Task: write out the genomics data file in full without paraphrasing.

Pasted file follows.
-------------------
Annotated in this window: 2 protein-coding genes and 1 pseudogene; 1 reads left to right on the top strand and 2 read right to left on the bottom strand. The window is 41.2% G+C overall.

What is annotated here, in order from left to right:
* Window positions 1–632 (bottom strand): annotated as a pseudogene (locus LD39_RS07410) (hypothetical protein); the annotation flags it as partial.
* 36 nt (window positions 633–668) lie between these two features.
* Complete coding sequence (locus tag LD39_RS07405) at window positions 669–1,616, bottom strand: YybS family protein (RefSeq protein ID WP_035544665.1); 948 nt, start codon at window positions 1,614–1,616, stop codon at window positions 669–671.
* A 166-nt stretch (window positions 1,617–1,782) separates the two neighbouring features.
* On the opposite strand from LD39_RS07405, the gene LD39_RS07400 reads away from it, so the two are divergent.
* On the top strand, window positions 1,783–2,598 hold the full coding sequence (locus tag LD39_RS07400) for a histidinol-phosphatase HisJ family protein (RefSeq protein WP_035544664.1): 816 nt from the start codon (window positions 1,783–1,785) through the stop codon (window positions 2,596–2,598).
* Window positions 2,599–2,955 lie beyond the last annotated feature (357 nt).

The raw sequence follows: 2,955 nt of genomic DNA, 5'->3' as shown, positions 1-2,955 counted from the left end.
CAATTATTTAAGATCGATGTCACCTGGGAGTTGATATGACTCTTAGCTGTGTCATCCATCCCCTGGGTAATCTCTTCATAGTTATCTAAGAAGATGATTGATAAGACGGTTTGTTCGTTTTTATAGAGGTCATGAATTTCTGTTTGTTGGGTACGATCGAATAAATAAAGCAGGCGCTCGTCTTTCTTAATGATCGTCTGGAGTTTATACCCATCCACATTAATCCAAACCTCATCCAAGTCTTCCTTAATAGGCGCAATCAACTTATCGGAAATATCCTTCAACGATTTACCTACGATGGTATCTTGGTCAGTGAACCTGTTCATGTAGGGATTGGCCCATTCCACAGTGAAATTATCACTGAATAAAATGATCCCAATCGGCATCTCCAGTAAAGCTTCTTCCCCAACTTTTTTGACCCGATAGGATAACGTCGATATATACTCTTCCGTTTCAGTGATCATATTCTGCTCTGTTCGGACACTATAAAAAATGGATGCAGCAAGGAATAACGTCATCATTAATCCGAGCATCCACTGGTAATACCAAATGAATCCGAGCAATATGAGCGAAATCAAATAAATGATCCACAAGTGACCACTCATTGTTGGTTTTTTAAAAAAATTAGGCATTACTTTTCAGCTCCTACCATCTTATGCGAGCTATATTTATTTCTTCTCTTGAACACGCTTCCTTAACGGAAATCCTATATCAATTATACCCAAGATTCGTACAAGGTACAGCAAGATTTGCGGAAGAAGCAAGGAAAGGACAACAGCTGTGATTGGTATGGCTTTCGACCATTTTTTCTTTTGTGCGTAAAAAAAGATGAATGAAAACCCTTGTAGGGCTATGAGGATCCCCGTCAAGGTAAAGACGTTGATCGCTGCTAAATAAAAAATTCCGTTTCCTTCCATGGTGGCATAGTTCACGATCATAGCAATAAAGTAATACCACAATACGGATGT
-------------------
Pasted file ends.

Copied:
Annotated in this window: 2 protein-coding genes and 1 pseudogene; 1 reads left to right on the top strand and 2 read right to left on the bottom strand. The window is 41.2% G+C overall.

What is annotated here, in order from left to right:
* Window positions 1–632 (bottom strand): annotated as a pseudogene (locus LD39_RS07410) (hypothetical protein); the annotation flags it as partial.
* 36 nt (window positions 633–668) lie between these two features.
* Complete coding sequence (locus tag LD39_RS07405) at window positions 669–1,616, bottom strand: YybS family protein (RefSeq protein ID WP_035544665.1); 948 nt, start codon at window positions 1,614–1,616, stop codon at window positions 669–671.
* A 166-nt stretch (window positions 1,617–1,782) separates the two neighbouring features.
* On the opposite strand from LD39_RS07405, the gene LD39_RS07400 reads away from it, so the two are divergent.
* On the top strand, window positions 1,783–2,598 hold the full coding sequence (locus tag LD39_RS07400) for a histidinol-phosphatase HisJ family protein (RefSeq protein WP_035544664.1): 816 nt from the start codon (window positions 1,783–1,785) through the stop codon (window positions 2,596–2,598).
* Window positions 2,599–2,955 lie beyond the last annotated feature (357 nt).

The raw sequence follows: 2,955 nt of genomic DNA, 5'->3' as shown, positions 1-2,955 counted from the left end.
CAATTATTTAAGATCGATGTCACCTGGGAGTTGATATGACTCTTAGCTGTGTCATCCATCCCCTGGGTAATCTCTTCATAGTTATCTAAGAAGATGATTGATAAGACGGTTTGTTCGTTTTTATAGAGGTCATGAATTTCTGTTTGTTGGGTACGATCGAATAAATAAAGCAGGCGCTCGTCTTTCTTAATGATCGTCTGGAGTTTATACCCATCCACATTAATCCAAACCTCATCCAAGTCTTCCTTAATAGGCGCAATCAACTTATCGGAAATATCCTTCAACGATTTACCTACGATGGTATCTTGGTCAGTGAACCTGTTCATGTAGGGATTGGCCCATTCCACAGTGAAATTATCACTGAATAAAATGATCCCAATCGGCATCTCCAGTAAAGCTTCTTCCCCAACTTTTTTGACCCGATAGGATAACGTCGATATATACTCTTCCGTTTCAGTGATCATATTCTGCTCTGTTCGGACACTATAAAAAATGGATGCAGCAAGGAATAACGTCATCATTAATCCGAGCATCCACTGGTAATACCAAATGAATCCGAGCAATATGAGCGAAATCAAATAAATGATCCACAAGTGACCACTCATTGTTGGTTTTTTAAAAAAATTAGGCATTACTTTTCAGCTCCTACCATCTTATGCGAGCTATATTTATTTCTTCTCTTGAACACGCTTCCTTAACGGAAATCCTATATCAATTATACCCAAGATTCGTACAAGGTACAGCAAGATTTGCGGAAGAAGCAAGGAAAGGACAACAGCTGTGATTGGTATGGCTTTCGACCATTTTTTCTTTTGTGCGTAAAAAAAGATGAATGAAAACCCTTGTAGGGCTATGAGGATCCCCGTCAAGGTAAAGACGTTGATCGCTGCTAAATAAAAAATTCCGTTTCCTTCCATGGTGGCATAGTTCACGATCATAGCAATAAAGTAATACCACAATACGGATGT